UK arrested Tommy Robinson for reporting child-rape gangs that the government caters to. The UK banned reporting of his arrest, denied him a lawyer, and is trying to have him assassinated in prison. Regardless of how you feel about his views, this is a totalitarian government.
Tommy Robinson isn't the first to that the UK has jailed after a secret trial. Melanie Shaw tried to expose child abuse in a Nottinghamshire kids home -- it wasn't foreigners doing the molesting, but many members of the UK's parliament. The government kidnapped her child and permanently took it away. Police from 3 forces have treated her like a terrorist and themselves broken the law. Police even constantly come by to rob her phone and money. She was tried in a case so secret the court staff had no knowledge of it. Her lawyer, like Tommy's, wasn't present. She has been held for over 2 years in Peterborough Prison. read, read
Pope John III
|Papacy ended||13 July 574|
Rome, Eastern Roman Empire
13 July 574|
Rome, Eastern Roman Empire
|Other Popes named John|
Pope John III was pope from 561 to 13 July 574. He was born in Rome of a distinguished family. The Liber Pontificalis calls him a son of one Anastasius. His father bore the title illustris, more than likely being a vir illustris ("illustrius man", high-ranking member of the Roman Senate). According to the historian Evagrius, his birth name was Catelinus, but he took the name John on his accession.
His pontificate is characterized by two major events over which he had no control. The first was the death of Emperor Justinian I in 565. Jeffrey Richards considers his reign was an "anomaly", "a temporary damning up of the stream of history." With his death, the Byzantine Empire turned its attention from Rome and the West to pressing problems in the Balkans, from the Avars, Persians and the Arabs. "Italy, being geographically peripheral to the imperial heartland, inevitably took bottom place on the strategic priority list."
The other major event was the invasion of the Lombards, which began in 568. Much of northern Italy was overrun, as well as the central spine of the peninsula, making a shambles of the imperial administration. Further, their warriors threatened the survival of Rome herself, subjecting the Eternal City to repeated sieges. Lastly, their entrance reintroduced the newly extinguished Arian belief, which threatened the predominance of Roman Catholicism.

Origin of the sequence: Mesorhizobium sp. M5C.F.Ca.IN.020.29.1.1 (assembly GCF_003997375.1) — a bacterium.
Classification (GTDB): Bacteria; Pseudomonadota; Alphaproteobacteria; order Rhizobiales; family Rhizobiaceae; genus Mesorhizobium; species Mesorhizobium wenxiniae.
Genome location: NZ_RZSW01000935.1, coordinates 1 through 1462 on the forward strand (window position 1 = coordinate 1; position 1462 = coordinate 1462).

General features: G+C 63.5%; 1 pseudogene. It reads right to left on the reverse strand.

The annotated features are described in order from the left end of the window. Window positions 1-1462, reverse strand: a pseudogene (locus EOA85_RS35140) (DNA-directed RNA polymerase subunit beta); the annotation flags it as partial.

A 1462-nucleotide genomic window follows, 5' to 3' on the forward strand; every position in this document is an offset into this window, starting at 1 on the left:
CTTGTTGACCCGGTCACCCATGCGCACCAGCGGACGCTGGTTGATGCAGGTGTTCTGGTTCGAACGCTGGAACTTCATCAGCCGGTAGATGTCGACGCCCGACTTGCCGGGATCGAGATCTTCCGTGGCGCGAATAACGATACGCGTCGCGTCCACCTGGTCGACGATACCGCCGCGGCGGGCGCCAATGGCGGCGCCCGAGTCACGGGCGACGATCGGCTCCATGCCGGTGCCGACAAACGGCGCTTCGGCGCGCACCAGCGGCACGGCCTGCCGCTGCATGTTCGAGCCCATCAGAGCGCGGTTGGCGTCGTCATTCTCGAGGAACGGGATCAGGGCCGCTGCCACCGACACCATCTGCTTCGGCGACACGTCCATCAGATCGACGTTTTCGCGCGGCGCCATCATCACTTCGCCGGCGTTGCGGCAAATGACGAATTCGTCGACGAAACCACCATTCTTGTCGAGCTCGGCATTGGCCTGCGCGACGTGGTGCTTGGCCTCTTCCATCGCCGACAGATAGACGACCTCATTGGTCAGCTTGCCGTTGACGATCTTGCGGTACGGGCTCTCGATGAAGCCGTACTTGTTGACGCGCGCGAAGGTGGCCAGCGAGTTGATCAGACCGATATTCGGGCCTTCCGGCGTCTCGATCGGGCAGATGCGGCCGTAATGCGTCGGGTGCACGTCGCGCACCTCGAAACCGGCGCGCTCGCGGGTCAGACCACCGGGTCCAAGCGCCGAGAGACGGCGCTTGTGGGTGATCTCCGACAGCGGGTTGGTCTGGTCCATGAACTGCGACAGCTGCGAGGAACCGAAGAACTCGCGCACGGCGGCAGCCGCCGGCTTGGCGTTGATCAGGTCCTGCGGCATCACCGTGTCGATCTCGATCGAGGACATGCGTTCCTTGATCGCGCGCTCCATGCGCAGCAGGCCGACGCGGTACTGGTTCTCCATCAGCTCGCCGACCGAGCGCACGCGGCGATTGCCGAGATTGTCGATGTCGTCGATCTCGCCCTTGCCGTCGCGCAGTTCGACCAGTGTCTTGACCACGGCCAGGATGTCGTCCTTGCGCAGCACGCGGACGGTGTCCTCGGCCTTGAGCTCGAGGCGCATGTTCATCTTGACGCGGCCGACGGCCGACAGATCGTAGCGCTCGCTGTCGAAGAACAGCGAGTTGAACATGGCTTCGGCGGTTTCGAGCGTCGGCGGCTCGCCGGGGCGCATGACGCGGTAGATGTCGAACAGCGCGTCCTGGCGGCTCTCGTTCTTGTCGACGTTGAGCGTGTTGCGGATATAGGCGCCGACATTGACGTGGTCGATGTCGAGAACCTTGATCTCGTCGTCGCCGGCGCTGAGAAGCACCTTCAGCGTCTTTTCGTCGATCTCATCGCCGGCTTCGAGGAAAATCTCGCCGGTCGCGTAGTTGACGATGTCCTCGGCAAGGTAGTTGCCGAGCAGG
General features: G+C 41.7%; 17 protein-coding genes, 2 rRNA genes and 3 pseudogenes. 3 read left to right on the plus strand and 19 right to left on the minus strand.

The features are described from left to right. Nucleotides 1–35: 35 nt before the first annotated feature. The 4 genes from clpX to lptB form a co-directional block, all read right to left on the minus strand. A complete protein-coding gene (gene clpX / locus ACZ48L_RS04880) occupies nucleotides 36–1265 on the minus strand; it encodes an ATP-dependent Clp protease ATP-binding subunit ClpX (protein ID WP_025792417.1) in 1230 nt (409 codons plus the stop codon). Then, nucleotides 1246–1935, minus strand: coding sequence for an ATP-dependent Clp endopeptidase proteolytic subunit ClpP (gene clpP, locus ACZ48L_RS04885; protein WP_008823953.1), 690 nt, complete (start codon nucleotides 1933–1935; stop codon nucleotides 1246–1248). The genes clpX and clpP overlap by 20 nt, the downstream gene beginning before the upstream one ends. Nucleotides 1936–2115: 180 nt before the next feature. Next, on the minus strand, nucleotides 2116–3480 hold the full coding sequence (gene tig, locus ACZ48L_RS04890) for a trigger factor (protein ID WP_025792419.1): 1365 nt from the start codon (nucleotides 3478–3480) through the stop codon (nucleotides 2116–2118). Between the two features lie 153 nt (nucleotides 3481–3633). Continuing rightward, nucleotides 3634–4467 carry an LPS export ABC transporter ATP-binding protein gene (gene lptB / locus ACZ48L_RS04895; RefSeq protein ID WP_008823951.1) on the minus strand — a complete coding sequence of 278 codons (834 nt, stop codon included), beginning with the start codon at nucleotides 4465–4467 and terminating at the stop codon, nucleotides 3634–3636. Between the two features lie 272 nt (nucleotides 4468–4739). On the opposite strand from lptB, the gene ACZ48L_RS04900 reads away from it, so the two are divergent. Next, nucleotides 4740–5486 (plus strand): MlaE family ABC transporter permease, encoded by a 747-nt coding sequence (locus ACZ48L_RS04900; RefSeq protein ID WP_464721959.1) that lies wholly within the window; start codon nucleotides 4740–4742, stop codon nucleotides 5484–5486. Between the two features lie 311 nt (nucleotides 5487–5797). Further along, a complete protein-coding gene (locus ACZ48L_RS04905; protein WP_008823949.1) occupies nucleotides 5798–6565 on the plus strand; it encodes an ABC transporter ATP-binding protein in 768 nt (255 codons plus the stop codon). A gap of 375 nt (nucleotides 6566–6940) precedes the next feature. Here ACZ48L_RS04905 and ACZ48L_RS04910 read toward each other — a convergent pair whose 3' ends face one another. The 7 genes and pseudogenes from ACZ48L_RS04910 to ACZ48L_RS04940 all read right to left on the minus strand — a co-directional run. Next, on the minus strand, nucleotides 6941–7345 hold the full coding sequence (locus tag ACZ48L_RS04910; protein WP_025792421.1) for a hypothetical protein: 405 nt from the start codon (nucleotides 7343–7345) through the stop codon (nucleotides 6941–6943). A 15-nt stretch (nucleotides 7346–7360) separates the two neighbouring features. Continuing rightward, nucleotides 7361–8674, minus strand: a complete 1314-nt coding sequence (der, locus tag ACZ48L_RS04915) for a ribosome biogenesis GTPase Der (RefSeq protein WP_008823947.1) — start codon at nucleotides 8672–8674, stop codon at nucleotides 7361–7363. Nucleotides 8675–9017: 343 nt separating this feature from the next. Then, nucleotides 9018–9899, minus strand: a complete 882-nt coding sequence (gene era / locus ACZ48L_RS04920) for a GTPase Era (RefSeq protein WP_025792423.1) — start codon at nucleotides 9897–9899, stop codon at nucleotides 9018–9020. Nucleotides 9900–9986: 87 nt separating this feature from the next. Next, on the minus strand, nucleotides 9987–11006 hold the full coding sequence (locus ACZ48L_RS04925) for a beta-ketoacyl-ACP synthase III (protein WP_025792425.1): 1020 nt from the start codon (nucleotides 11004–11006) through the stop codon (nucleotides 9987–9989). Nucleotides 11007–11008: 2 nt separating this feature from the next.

As the Lombards poured south into Italy, the newly-appointed governor Longinus sat powerless in Ravenna, unable to stop them. Pope John took it upon himself to go to Naples, where the former governor Narses was preparing to return to Constantinople, and beg him to take charge. He had been recalled by the new Emperor Justin II in response to Italian petitions over his oppressive taxation. Narses agreed to this, and returned to Rome. However, popular hatred of Narses was then extended to John for inviting him back. This unrest reached such a pitch that the Pope was forced to retire from Rome and take up residence at the catacombs along the Via Appia two miles outside the city. There he carried out his duties, including the consecration of bishops.
One recorded act of Pope John involved two bishops, Salonius of Embrun and Sagittarius of Gap, who had been condemned in a synod at Lyons (c. 567). This pair succeeded in persuading Guntram, King of Burgundy, that they had been condemned unjustly, and appealed to the pope. Influenced by Guntram's letters, John decided that they should be restored to their sees.
It is recorded in the Liber Pontificalis that he died on 13 July 574.
- Martindale, John R.; Jones, A.H.M.; Morris, John (1992), The Prosopography of the Later Roman Empire - Volume III, AD 527–641, Cambridge University Press, ISBN [[Special:BookSources/978-0-521-20160-8|978-0-521-20160-8[[Category:Articles with invalid ISBNs]]]] Check
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- Historia Ecclesiastica 5.16
- Jeffrey Richards, The Popes and the Papacy in the Early Middle Ages (London: Routledge and Kegan Paul, 1979), p. 256
- Richards, Popes and the Papacy, pp. 162f
- Richards, Popes and the papacy, pp. 164f
- Horace Mann, "Pope John III", The Catholic Encyclopedia. Vol. 8 (New York: Robert Appleton Company, 1910). Accessed 22 Nov. 2011
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